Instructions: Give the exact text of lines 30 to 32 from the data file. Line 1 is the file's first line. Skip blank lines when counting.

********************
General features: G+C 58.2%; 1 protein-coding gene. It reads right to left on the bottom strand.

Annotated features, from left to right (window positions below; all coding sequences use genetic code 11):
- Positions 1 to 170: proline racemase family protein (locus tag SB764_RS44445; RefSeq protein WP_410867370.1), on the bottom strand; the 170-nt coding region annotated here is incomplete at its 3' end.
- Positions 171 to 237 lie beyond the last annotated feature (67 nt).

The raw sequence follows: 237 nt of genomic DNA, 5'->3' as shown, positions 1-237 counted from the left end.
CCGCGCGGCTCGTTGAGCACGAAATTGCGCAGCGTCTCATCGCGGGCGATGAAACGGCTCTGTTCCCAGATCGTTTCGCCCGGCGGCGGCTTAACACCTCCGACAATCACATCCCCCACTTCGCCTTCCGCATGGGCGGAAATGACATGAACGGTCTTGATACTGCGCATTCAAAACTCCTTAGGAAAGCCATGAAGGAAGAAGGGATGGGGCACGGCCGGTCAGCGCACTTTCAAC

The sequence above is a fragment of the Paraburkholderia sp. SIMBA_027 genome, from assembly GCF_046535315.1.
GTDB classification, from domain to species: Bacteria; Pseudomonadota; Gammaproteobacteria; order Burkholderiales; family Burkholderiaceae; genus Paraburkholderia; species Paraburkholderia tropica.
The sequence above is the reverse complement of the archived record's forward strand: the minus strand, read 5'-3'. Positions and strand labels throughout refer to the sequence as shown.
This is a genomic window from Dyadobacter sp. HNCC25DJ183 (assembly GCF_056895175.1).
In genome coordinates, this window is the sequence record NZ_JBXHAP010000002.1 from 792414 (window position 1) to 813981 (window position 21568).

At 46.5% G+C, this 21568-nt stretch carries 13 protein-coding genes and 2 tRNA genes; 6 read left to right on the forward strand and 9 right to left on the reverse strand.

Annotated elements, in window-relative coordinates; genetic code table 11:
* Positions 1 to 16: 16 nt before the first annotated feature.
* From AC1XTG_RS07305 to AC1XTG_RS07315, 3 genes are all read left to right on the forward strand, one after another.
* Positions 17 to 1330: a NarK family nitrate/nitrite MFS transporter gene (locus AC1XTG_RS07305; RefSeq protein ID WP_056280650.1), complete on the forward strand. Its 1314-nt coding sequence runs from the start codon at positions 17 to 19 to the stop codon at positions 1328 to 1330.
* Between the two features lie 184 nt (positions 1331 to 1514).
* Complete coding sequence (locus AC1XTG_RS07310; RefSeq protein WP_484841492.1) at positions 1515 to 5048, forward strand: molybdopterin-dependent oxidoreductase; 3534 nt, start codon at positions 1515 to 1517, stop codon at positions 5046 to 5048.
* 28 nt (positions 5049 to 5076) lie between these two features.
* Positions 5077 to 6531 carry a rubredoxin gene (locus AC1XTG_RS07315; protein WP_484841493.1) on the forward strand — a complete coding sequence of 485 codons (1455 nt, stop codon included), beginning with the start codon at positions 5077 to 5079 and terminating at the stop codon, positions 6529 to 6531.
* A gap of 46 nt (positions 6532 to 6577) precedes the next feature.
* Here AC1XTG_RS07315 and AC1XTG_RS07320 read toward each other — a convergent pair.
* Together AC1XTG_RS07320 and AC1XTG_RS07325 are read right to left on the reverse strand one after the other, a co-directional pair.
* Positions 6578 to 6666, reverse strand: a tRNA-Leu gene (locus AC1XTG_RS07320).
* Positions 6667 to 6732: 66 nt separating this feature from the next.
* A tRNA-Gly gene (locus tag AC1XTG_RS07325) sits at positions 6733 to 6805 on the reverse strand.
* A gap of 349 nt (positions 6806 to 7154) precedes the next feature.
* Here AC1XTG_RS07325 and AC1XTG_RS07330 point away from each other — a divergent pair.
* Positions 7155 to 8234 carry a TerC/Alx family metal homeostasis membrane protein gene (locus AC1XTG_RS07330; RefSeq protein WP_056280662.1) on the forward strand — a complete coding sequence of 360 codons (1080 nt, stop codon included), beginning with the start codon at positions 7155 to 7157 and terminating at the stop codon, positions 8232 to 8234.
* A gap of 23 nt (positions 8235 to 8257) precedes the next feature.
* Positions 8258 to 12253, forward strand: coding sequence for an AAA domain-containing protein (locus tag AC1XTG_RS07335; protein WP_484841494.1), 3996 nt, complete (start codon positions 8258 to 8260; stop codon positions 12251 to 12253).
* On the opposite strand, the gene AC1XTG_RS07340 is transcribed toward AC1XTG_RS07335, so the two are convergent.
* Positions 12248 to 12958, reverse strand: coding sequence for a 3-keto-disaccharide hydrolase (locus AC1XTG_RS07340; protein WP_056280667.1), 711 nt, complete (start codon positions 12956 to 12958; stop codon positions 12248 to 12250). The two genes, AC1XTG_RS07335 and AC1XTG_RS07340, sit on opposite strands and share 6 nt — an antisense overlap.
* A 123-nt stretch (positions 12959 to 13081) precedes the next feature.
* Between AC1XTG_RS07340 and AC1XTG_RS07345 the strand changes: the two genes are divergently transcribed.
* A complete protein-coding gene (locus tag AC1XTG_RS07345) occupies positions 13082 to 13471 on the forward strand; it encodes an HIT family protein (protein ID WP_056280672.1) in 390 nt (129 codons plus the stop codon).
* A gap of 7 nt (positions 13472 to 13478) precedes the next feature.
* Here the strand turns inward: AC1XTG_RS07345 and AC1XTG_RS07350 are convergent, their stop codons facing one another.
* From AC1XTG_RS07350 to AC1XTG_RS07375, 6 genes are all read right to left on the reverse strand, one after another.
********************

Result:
* A gap of 23 nt (positions 8235 to 8257) precedes the next feature.
* Positions 8258 to 12253, forward strand: coding sequence for an AAA domain-containing protein (locus tag AC1XTG_RS07335; protein WP_484841494.1), 3996 nt, complete (start codon positions 8258 to 8260; stop codon positions 12251 to 12253).
* On the opposite strand, the gene AC1XTG_RS07340 is transcribed toward AC1XTG_RS07335, so the two are convergent.